density of tantalum
The density of Tantalum in 285 units and reference information
Tantalum weighs 16.65 gram per cubic centimeter or 16 650 kilogram per cubic meter, i.e. density of tantalum is equal to 16 650 kg/m³;
A gram per cubic meter (g/m³) is a derived metric SI (System International) measurement unit of density used to measure volume in cubic meters in order to estimate weight or mass in grams
Radioactivity is the act of emitting radiation spontaneously by an atomic nucleus that, for some reason, is unstable.
It's The Element Tantalum
Density: 16.4 grams per cubic centimeter
Phase at Room Temperature: Solid
Boiling Point: 5731 K (5458°C or 9856°F)
Tantalum is pronounced as TAN-te-LEM.
tantalum is primarily obtained from the minerals columbite ((Fe, Mn, Mg)(Nb, Ta)2O6), tantalite ((Fe, Mn)(Ta, Nb)2O6) and euxenite ((Y, Ca, Er, La, Ce, U, Th)(Nb, Ta, Ti)2O6).
Tantalum is a strong, ductile metal that is nearly immune to chemical attack at room temperatures.
It can be drawn into a fine wire that is used to evaporate metals, such as aluminum.
It has a high melting point and is frequently used as a substitute for platinum, which is more expensive.
Tantalum is used to make components for chemical plants, nuclear power plants, airplanes, and missiles.
Tantalum does not react with bodily fluids and is used to make surgical equipment.
Tantalum also does not irritate the body and is used to make surgical sutures as well as implants, such as artificial joints and cranial plates.
Tantalum is alloyed with steel to increase steel's ductility, strength, and melting point.
Tantalum pentoxide (Ta2O5), one of the tantalum's compounds, is a dielectric material and is used to make capacitors.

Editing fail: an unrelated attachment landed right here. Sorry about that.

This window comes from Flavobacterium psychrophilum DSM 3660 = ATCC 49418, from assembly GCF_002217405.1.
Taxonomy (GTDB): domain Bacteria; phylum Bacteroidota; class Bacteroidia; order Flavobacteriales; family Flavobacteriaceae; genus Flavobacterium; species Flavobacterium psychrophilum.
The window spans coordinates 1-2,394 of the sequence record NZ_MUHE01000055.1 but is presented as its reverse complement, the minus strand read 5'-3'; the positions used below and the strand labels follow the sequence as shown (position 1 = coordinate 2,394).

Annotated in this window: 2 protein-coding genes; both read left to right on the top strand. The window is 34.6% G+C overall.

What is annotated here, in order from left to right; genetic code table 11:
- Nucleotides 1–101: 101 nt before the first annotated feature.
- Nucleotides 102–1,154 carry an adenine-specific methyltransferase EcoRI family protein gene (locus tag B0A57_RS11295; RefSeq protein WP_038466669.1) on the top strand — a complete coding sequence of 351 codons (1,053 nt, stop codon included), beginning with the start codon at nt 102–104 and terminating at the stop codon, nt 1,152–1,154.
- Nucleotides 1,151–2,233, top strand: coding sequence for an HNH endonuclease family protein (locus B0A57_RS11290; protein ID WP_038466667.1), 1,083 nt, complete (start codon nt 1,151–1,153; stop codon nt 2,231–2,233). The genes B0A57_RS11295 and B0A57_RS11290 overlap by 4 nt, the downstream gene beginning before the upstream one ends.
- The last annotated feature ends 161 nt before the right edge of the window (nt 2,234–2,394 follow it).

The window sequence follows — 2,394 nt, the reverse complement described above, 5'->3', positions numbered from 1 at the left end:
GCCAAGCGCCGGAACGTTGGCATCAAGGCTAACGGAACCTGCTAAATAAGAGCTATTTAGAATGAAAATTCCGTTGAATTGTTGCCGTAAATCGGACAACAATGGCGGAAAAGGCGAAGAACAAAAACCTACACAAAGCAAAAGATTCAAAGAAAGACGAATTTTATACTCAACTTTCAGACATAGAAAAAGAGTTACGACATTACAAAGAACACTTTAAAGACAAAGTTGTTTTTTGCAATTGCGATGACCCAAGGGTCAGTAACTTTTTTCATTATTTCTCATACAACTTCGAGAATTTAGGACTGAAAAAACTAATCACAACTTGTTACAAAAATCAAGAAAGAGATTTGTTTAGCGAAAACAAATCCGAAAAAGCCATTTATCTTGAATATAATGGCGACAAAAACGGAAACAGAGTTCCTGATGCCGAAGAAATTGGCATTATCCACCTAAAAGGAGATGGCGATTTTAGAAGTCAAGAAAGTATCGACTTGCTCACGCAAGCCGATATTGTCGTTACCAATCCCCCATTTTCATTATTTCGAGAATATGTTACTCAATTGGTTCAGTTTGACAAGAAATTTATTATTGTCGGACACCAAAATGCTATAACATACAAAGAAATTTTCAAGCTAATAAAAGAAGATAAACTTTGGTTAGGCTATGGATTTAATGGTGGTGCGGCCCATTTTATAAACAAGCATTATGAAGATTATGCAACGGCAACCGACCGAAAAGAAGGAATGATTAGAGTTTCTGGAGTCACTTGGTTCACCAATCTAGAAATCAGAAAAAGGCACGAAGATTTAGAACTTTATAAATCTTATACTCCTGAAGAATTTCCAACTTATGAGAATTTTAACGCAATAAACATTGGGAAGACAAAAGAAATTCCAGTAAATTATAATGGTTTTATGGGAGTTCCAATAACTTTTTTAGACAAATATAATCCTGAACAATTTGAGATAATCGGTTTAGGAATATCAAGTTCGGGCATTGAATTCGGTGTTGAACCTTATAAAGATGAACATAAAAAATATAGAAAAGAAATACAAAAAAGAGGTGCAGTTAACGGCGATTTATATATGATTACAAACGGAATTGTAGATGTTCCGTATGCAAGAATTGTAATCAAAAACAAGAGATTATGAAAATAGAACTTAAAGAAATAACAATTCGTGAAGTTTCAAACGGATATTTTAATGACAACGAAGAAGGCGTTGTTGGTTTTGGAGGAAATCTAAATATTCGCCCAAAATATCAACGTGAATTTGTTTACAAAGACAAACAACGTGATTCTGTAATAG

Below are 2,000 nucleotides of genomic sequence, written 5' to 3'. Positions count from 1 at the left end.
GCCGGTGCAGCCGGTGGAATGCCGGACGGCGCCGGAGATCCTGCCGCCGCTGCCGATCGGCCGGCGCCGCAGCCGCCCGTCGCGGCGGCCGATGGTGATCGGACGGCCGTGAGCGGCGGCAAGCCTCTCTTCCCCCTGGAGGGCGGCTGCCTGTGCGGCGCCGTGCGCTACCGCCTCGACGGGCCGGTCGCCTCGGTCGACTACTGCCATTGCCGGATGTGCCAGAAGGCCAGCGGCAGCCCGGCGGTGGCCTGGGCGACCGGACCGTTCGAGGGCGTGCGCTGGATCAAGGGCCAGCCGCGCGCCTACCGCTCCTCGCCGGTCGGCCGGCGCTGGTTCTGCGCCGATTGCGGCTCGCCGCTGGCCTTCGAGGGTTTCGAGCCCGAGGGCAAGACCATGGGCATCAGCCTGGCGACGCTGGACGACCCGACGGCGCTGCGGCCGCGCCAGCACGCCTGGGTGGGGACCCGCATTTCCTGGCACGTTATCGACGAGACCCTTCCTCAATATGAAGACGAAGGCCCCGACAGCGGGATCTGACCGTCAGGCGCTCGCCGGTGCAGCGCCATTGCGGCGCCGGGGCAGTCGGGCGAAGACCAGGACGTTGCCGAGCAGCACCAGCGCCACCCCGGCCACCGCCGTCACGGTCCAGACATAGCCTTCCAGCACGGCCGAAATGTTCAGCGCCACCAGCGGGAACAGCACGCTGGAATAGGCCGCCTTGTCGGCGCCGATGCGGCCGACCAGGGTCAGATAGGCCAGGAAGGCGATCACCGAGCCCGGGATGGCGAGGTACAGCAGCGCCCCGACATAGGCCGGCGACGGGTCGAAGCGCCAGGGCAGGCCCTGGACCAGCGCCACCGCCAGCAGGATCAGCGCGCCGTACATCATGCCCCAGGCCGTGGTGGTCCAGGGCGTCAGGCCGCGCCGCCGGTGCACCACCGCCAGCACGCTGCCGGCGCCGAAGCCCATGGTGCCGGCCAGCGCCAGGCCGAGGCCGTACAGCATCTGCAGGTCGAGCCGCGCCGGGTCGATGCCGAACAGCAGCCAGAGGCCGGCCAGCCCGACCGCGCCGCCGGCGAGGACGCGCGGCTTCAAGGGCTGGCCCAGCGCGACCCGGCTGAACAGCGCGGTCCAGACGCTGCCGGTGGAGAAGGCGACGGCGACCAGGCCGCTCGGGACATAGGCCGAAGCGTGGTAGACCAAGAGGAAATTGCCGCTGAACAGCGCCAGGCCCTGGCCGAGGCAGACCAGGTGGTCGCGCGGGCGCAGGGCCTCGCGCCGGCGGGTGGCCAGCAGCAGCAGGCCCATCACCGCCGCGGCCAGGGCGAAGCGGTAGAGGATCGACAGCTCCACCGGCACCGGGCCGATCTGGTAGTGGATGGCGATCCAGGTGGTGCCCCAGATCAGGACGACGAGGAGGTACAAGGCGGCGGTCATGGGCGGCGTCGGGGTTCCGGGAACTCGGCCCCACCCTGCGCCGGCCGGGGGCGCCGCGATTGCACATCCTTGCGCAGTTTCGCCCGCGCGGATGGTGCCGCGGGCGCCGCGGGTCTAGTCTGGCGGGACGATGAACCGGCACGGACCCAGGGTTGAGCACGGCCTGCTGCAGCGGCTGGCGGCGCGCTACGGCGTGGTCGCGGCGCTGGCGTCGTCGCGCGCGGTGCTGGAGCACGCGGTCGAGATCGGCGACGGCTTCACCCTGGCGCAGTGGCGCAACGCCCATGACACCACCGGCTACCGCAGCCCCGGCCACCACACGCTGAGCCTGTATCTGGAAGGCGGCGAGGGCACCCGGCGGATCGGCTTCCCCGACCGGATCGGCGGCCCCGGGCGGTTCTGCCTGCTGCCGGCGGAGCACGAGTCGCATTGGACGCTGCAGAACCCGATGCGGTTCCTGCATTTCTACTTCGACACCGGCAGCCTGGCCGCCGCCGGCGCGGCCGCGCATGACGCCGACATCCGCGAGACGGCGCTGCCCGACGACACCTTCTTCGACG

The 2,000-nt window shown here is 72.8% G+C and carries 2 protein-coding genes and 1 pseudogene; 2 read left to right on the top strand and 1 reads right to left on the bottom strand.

It is also used to make a glass with a high index of refraction that is used in camera lenses.
A composite consisting of tantalum carbide (TaC) and graphite is one of the hardest materials known and is used on the cutting edges of high-speed machine tools.
Estimated Crustal Abundance: 2.0 milligrams per kilogram
Estimated Oceanic Abundance: 2×10-6 milligrams per liter
Number of Stable Isotopes: 1 ( View all isotope data )
Ionization Energy: 7.89 eV
Tantalum (Ta) - Chemical properties
Tantalum is a shiny, silvery metal that is soft when is pure.
It is almost immune to chemical attack at temperatures below 150 C.
Tantalum is virtually resistant to corrosion due to an oxide film on its surface.
Tantalum (Ta) - Properties
It belongs to group 5, periodic number 6 of the periodic table.
Its atomic number is 73.
Tantalum is a silvery metal that is soft in its pure form.
It is a strong and ductile metal and at temperatures below 150°C (302°F), this metal is quite immune to chemical attack.
It is known to be resistant to corrosion as it displays an oxide film on its surface.
This metal is rarely used as an alloying agent as it makes metals brittle with an exception of steel, in which case tantalum increases the ductility, strength, and melting point of steel.
Although quite rare, tantalum is obtained from minerals such as tantalite, columbite, and euxenite.
Tantalum, Physical and Chemical
Tantalum is a transition metal like the other members of the group. tantalum has principal oxidation states +2 and +5.
Tantalum is closely related to niobium with which they are associated in their ores that are mainly complex oxides, (Nb, Ta)2O5.